the throne is his, he might have more pressing issues to occupy him.”

He did not interrupt her brief silence. They stood side by side, watching the swirl and shift of the glittering party in front of them.

“I am afraid that mercy will override the necessity for action,” Vespasia said at last. “Thomas has never balked from looking at the truth, however harsh, or tragic, or compromised by blame in many places. But he has not previously had to do more than present the evidence. Now he may have to be judge, jury, and even executioner himself. Decisions are not always black-and-white, and yet they must still be made. To whom does he turn for advice, for someone who will reconsider, balance what might be a mistake, find a fact he had not seen, which may well change everything?”

“No one,” Narraway said simply. “Do you think I don’t know that? Do you imagine that I have not lain awake all night staring at the ceiling and wondering if I had done the right thing myself, or perhaps sent a man wholly or partially innocent to his death because I could not afford to hesitate?”

Vespasia studied him carefully: his eyes, his mouth, the deep-etched lines of his face, the gray in his thick shock of black hair.

“I’m sorry,” she said sincerely. “You wear your worries with sufficient grace that I had not seen the burden they’ve created clearly enough.”

He found himself blushing. It was a compliment he had not expected from Vespasia. He was a little alarmed at how much it pleased him. It also made him vulnerable-something he was not used to, except with Charlotte Pitt-and he knew that he must force it to the back of his mind again.

“You must have thought me inhuman,” he replied, then wished he had not been so open.

“Not inhuman,” Vespasia said ruefully. “Just far more certain of yourself than I have ever been. I admired that in you, even if it left me in awe, and kept me at some distance.”

Now he was really surprised. He had not imagined Vespasia in awe of anyone. She had been flattered by emperors, admired by the tsar of all the Russias, and courted by half of Europe.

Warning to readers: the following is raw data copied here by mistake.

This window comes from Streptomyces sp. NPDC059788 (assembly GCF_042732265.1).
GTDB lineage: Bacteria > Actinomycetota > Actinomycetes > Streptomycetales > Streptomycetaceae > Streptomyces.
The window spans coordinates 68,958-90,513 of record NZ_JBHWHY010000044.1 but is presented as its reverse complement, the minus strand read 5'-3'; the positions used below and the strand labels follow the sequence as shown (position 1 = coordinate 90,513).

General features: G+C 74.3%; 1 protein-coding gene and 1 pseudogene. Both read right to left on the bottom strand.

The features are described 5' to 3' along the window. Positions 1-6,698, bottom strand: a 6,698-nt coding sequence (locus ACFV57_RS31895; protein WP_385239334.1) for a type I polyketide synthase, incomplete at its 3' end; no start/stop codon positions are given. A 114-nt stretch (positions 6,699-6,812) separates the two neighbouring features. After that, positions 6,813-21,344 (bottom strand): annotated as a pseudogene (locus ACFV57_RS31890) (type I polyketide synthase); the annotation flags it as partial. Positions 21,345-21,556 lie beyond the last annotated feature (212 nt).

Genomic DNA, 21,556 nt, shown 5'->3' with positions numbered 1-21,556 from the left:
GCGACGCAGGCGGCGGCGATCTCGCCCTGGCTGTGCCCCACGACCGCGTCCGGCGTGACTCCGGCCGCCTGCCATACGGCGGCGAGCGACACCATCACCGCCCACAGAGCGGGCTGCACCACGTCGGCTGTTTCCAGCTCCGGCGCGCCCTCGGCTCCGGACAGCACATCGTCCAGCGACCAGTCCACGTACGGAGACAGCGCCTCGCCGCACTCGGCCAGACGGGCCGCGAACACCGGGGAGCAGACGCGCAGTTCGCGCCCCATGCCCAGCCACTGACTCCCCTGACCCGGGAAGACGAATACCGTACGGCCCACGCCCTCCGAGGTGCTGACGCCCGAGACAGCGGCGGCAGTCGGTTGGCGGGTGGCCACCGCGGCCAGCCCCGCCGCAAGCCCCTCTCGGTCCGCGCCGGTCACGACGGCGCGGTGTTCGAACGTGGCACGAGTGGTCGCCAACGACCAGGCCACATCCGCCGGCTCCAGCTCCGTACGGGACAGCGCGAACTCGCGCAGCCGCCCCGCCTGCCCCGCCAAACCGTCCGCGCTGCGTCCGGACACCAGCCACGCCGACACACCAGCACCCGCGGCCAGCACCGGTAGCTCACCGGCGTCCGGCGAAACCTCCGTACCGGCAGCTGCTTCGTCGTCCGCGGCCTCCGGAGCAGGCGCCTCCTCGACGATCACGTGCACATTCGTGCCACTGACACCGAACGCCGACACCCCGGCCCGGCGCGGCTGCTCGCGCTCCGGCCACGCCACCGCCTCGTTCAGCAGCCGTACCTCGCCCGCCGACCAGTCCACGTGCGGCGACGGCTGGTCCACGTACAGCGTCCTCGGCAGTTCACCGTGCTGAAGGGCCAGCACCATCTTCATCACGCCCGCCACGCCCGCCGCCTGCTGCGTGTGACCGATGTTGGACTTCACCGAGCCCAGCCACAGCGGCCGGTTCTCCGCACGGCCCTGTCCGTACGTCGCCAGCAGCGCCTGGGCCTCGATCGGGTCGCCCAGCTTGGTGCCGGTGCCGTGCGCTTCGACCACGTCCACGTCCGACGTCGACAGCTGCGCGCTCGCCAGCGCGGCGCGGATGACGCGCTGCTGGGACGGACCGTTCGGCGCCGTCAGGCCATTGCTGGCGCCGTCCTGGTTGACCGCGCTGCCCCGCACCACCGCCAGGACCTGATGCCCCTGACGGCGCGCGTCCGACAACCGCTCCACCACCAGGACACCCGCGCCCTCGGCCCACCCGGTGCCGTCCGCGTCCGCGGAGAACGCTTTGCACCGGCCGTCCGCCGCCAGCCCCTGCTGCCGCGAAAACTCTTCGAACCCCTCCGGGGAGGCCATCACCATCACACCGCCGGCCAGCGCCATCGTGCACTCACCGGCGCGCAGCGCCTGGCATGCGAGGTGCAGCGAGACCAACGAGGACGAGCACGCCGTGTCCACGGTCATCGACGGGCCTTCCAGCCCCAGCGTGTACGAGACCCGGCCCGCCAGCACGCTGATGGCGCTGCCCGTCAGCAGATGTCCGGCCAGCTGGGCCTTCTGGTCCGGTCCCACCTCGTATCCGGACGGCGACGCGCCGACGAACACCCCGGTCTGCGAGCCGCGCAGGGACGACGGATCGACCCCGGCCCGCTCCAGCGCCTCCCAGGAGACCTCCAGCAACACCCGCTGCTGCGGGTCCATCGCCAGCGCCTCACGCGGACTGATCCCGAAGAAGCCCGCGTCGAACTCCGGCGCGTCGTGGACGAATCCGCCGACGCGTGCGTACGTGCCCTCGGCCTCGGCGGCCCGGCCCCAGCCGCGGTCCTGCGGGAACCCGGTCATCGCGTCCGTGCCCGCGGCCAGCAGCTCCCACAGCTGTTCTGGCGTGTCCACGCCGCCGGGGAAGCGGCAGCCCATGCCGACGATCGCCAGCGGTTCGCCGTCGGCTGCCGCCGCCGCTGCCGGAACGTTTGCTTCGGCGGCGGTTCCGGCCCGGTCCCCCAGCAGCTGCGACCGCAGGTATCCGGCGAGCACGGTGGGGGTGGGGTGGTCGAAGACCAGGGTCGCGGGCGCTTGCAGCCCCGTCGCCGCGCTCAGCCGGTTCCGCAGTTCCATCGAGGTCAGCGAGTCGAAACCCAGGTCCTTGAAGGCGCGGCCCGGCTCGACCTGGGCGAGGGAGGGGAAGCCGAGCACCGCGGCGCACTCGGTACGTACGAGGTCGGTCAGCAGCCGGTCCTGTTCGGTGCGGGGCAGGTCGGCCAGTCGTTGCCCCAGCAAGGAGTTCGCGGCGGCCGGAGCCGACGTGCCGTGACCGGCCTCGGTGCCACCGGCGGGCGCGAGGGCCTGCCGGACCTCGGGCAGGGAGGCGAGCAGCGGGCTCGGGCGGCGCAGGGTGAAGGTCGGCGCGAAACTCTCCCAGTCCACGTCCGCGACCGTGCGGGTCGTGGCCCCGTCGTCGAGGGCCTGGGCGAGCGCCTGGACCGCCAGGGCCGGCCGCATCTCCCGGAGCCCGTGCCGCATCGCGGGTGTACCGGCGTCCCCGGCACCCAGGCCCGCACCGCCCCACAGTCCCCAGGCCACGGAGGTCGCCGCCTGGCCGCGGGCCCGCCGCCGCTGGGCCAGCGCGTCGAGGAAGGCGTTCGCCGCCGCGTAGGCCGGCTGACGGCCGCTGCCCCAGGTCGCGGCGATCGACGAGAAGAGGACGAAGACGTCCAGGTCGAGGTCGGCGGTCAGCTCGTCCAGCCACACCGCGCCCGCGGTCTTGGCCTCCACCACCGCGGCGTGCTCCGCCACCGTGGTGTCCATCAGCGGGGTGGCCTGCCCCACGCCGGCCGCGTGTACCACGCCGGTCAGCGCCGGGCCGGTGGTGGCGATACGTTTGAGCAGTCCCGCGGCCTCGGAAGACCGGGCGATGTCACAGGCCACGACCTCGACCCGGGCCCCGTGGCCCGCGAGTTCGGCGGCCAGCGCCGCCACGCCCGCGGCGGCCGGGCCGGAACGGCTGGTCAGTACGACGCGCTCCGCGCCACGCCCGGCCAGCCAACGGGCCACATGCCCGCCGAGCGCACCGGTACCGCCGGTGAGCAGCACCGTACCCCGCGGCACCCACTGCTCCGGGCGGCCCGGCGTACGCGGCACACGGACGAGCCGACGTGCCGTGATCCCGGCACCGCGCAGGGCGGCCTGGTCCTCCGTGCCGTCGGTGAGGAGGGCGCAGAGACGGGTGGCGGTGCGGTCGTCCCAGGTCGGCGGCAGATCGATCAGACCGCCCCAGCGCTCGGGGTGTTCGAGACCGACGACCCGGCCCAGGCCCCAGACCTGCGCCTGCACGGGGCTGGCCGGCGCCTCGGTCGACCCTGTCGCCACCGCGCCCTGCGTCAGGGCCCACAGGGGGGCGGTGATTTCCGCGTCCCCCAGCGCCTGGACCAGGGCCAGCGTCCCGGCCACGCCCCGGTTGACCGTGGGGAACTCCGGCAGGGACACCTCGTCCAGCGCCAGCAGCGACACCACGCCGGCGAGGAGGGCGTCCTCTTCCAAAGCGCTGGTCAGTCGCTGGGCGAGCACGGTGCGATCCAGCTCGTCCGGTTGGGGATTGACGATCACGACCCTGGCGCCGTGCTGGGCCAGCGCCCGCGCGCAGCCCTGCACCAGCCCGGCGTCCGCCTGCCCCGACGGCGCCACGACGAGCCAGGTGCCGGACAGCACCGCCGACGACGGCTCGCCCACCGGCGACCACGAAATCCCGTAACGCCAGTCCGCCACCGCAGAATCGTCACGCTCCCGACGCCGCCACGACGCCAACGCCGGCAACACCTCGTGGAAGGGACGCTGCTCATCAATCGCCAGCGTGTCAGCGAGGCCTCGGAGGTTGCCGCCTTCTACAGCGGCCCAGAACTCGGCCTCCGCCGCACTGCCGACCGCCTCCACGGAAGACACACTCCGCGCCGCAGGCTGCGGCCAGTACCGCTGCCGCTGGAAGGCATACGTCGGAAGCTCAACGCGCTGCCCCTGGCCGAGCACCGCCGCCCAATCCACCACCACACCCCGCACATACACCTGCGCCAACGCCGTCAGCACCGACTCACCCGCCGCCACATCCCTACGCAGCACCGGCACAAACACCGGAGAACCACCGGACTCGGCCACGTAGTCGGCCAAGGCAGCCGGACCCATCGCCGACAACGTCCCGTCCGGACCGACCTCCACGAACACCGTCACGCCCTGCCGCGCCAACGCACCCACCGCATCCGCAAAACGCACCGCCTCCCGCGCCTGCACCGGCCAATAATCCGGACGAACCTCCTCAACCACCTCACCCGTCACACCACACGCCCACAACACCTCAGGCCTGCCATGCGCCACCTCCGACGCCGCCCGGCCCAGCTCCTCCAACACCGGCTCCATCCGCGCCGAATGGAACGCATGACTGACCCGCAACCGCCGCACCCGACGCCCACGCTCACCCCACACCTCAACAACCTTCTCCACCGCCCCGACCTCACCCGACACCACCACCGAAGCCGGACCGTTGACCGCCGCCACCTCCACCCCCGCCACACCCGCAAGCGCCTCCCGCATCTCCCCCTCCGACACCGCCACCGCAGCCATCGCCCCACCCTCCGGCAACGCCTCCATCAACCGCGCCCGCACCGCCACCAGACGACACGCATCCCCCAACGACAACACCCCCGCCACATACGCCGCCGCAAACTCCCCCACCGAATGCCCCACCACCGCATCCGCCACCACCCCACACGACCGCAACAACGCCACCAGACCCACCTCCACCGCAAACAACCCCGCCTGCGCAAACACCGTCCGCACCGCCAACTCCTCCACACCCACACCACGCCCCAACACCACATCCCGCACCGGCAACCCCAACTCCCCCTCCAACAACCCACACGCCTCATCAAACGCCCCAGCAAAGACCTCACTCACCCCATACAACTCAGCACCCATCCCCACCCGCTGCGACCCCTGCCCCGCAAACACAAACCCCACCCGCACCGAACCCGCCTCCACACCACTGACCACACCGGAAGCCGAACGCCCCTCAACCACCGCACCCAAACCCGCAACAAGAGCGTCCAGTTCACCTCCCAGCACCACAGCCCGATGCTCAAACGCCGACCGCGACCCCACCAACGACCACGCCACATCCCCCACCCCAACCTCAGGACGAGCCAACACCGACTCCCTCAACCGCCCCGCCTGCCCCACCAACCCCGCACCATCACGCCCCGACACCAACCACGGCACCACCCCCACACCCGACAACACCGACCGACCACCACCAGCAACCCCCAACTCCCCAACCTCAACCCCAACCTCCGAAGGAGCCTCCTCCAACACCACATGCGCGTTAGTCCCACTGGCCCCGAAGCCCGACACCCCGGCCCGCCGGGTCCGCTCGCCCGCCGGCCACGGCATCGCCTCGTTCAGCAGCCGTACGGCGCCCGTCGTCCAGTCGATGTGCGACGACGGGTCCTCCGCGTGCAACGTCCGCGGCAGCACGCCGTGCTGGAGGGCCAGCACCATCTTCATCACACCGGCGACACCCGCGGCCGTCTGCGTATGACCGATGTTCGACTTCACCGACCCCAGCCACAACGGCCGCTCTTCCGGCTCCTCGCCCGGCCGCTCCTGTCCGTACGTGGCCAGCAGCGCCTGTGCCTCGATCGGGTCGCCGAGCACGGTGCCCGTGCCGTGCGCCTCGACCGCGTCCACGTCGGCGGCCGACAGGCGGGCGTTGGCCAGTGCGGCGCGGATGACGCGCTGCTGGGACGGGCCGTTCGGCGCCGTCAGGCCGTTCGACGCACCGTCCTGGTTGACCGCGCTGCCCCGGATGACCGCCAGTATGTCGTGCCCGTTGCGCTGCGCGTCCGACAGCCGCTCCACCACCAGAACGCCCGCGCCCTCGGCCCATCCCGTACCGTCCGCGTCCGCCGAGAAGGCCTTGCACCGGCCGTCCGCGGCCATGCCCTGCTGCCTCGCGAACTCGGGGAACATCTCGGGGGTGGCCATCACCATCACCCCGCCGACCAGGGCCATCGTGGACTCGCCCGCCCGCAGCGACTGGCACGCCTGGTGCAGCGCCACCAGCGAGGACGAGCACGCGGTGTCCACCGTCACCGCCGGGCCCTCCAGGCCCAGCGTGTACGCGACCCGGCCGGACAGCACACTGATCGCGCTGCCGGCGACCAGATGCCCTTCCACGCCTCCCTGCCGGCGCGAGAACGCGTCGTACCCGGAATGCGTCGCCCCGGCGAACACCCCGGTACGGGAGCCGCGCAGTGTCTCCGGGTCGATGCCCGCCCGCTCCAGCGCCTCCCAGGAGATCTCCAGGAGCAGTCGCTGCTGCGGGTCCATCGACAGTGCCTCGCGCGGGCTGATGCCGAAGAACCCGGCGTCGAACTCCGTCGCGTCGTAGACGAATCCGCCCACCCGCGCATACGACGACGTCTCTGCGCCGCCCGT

“Don’t be so silly!” she said sharply, as if reading his thoughts. “Privilege of birth is a duty, not an achievement! I admire those who have mastered themselves in order to be where they are, rather than having been handed it by circumstance.”

“Like Pitt?” he asked.

“I was thinking of you,” she said drily. “But yes, like Thomas.”

“And did you fear for me, when judgment lay in my hands?”

“No, my dear, because you have the steel in your soul. You will survive your mistakes.”

“And Pitt?”

“I hope so. But I fear it will be far harder for him. He is more of an idealist than you ever were, and perhaps more than I. He still has a certain innocence, courage to believe in the best.”

“Was I wrong to recommend him?” Narraway asked.

She would have liked to answer him easily, reassure him, but if she lied now she would leave them isolated from each other when perhaps they might most need to be allied. And she had long ago given up telling lies beyond the trivial ones of courtesy, when the truth served no purpose.

“I don’t know,” she said quietly. “We shall see.”


Two days after the reception, Vespasia received the news that a woman she had known and admired some time in the past, Serafina Montserrat, was ill and confined to her bed.

It is seldom easy to visit those who are not well, but it is far harder when both you and they know that recovery is not possible. What does one say that has any kind of honesty, and yet does not carry with it the breath of despair?

Vespasia had contemplated this while taking a bath perfumed with her favorite mixture of essences: lavender, rosemary, and eucalyptus in bicarbonate of soda crystals, which always invigorated and lifted the spirits. Now she sat in her dressing room before the looking glass while her maid arranged her hair before assisting with the tiny buttons of her dress. Today Vespasia had chosen a gown of indigo-shaded wool, which was both flattering and warm. She firmly believed that one should dress for the sick with as much care as for a party.